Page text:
Chu, Billie Mae (1970) Rheological properties of soft extensible animal tissue in both living and excised states. Dissertation (Ph.D.), California Institute of Technology. http://resolver.caltech.edu/CaltechTHESIS:06072010-153606301
A mechanical characterization, over a wide range of response, of a particular soft extensible animal tissue, the mesentery of the cat, is presented. The structure of the mesenteric tissue is made up of a complicated array of components and the mechanical response is influenced not only by local factors, but also by adjustments of higher control centers of the animal. Certain individual aspects of the response of living mesenteric membrane per se have been studied and contrasted with (1) membrane strongly influenced by or containing large blood vessels, (2) excised membrane and (3) membrane after circulatory collapse and accompanying sustained gut contraction. A freely floating segment of mesentery exists in a state of tension which can be demonstrated by making an incision through the plane of the mesentery. A technique has been developed to determine the magnitude of this tension and also the corresponding stretch which is designated here as the initial configuration length. The tension level in the tissue at the initial configuration length is not unique but can vary significantly according to the activity of the components of the membrane per se as well as the state of the gut and the large blood vessels. The most nearly unique length of the tissue which can be detected by these experimental methods is a relaxed length determined by excising a piece of tissue of known dimensions and measuring the freely floating (in a physiologic solution) dimensions to which the tissue relaxes. There is no marked material anisotropy in the plane of the membrane, i.e. the two principal dimensions in the plane of the mesentery do not vary by more than five percent even with wide history variations just prior to excision. The temperature of the test preparation was monitored during the course of the tests and maintained at the level of the core temperature of the animal. Since this temperature could drop as much as three or four °C as a result of the anesthesia, the influence of temperature variations on the force-stretch response of the tissue was studied and was found to be less significant than the influence of mechanical degradation in successive loading cycles. A theoretical characterization that correlates rather well with the data of the loading curves for the various tissues has been proposed. The limitations and assumptions incorporated in this treatment have been discussed and when appropriate additional experimental data are procured then the analytical treatment can likewise be extended to a more adequate characterization. Photographic materials on pp. 53, 54, 55, 56, 58, 59, 60, 61, 63, 64, 66, 67, 71, 72, 83, 89, 90 and 93 are essential and will not reproduce clearly on Xerox copies. Photographic copies should be ordered.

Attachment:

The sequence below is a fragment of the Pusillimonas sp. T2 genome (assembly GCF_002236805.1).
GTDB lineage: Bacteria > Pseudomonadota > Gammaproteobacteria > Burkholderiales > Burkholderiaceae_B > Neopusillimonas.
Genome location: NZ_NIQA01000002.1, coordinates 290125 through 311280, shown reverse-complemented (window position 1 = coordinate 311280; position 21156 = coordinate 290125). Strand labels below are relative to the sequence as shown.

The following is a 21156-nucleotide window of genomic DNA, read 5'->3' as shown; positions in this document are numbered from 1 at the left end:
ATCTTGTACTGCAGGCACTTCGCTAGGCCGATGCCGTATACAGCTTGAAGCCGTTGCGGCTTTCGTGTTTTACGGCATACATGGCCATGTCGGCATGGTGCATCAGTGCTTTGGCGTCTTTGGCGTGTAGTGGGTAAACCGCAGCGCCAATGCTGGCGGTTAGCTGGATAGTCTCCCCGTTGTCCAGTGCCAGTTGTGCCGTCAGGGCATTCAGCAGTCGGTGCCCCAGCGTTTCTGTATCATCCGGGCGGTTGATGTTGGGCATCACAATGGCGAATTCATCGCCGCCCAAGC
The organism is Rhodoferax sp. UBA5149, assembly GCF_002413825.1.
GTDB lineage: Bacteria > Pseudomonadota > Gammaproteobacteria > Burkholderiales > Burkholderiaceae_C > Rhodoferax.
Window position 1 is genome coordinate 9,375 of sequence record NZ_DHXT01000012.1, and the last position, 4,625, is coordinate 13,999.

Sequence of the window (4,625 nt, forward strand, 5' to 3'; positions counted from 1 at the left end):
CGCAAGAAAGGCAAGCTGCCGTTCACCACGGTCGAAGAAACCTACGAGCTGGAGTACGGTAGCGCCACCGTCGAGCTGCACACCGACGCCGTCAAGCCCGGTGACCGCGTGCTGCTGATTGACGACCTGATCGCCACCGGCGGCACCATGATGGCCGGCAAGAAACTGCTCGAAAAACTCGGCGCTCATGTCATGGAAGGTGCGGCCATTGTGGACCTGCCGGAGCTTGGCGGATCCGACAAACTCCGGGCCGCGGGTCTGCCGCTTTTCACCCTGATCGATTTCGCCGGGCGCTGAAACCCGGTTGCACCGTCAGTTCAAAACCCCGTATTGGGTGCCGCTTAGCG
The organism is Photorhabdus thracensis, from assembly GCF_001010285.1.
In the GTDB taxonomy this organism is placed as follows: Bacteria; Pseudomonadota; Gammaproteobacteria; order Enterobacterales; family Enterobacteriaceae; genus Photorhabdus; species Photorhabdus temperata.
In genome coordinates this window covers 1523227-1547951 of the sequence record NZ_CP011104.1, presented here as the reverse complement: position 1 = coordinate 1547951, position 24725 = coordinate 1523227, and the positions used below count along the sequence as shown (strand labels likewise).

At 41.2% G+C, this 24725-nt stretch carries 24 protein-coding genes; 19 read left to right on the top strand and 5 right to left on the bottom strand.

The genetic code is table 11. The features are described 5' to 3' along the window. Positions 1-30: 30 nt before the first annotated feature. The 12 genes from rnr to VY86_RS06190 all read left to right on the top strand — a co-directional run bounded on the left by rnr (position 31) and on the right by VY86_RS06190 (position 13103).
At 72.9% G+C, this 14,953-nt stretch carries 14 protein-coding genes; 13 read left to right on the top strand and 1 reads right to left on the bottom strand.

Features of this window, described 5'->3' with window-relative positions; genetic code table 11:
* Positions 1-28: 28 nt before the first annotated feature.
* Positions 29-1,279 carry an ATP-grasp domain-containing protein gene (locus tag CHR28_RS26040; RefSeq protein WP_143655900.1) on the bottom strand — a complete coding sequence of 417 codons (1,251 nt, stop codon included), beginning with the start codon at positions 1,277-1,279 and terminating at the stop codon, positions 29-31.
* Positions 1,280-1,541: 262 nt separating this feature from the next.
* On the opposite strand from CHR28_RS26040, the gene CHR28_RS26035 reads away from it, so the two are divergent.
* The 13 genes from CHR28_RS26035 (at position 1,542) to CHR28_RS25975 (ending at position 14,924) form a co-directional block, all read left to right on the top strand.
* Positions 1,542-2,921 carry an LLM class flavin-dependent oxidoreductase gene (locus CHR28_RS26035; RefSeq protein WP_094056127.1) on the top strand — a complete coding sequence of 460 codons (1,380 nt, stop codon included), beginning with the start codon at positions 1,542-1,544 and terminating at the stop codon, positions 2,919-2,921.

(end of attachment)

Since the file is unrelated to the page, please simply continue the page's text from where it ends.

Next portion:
|Item Type:||Thesis (Dissertation (Ph.D.))|
|Degree Grantor:||California Institute of Technology|
|Division:||Engineering and Applied Science|
|Thesis Availability:||Public (worldwide access)|
|Defense Date:||1 September 1969|
|Default Usage Policy:||No commercial reproduction, distribution, display or performance rights in this work are provided.|
|Deposited By:||Benjamin Perez|
|Deposited On:||07 Jun 2010 23:16|
|Last Modified:||26 Dec 2012 04:29|
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